Continuous integration (CI) is a software development practice in which developers regularly merge their code changes into a central repository, and automated tools are used to build, test, and validate the code changes. CI has become a standard practice in software development because it helps to catch and fix errors early in the development process, reduces integration problems, and speeds up the delivery of new software features.
In recent years, there has been a growing trend towards applying CI principles to embedded systems. Changes to embedded systems are often more complex and time-consuming to implement compared to standard software development. Within standard software development, programmers rarely need to make changes that can potentially break the entire system. Changes such as modifying the operating system or to critical sensor drivers.
These sort of changes, however, are common in embedded, especially early in the development period. If a bug is found in a critical process, like the boot sequence, it can be extremely costly to fix later. Therefore, it is even more critical to catch and fix hardware errors early in the development process.
We are also seeing a fundamental shift in the embedded space from devices being very simple and simply sending data to the Cloud to them now becoming smart decision makers in themselves. This comes with the added risk that engineers need to address. The environment around the device may change or requirements may rapidly evolve. Embedded systems need to be able to adapt to these changes.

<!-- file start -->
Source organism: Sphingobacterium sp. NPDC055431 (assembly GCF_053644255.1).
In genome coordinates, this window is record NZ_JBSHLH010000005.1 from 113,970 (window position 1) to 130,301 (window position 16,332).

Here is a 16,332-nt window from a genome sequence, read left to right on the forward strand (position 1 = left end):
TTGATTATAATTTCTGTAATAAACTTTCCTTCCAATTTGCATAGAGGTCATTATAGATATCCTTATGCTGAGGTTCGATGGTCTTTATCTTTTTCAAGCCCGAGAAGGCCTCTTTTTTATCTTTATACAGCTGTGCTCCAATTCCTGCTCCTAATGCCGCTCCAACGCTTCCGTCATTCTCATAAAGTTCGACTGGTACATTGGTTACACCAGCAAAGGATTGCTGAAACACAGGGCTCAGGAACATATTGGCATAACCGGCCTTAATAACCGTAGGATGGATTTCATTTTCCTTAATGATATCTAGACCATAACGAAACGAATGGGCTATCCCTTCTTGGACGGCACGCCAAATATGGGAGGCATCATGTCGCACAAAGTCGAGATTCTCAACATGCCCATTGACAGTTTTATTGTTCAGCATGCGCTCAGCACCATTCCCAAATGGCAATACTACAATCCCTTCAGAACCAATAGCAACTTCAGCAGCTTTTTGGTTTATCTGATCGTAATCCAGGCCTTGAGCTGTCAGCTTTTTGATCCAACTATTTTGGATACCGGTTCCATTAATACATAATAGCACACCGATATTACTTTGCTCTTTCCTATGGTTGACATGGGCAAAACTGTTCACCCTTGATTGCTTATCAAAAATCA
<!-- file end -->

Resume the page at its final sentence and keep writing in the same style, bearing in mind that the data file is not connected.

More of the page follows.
Here is how setting up a CI pipeline can meet this new challenge:
1. Improved quality: A CI pipeline can help to catch and fix hardware errors early in the development process before they become more difficult and expensive to fix. This can help to improve the overall quality of the hardware product.
2. Faster delivery: By automating the build, test, and validation process, a CI pipeline can help to speed up the delivery of new hardware features. This can be especially important for hardware projects with tight deadlines or fast-changing requirements.
3. Reduced integration problems: By merging code changes regularly, a CI pipeline can help to reduce integration problems that can occur when different parts of a hardware project are developed and tested in isolation.
4. Better collaboration: A CI pipeline can help to improve collaboration between hardware developers by providing a centralized repository for code changes and a clear process for integrating and testing those changes.
5. Easier regression testing: A CI pipeline can automate the process of regression testing, which is the process of re-testing a hardware product after changes have been made to ensure that it still meets its requirements. This can save time and resources compared to manually re-testing the hardware product after every change.
Setting up a CI pipeline for hardware projects can help to improve the quality, speed, and collaboration of hardware development, while reducing integration problems and easing the burden of regression testing. While it may require some upfront investment in terms of time and resources, the long-term benefits of a CI pipeline make it well worth considering for any hardware project.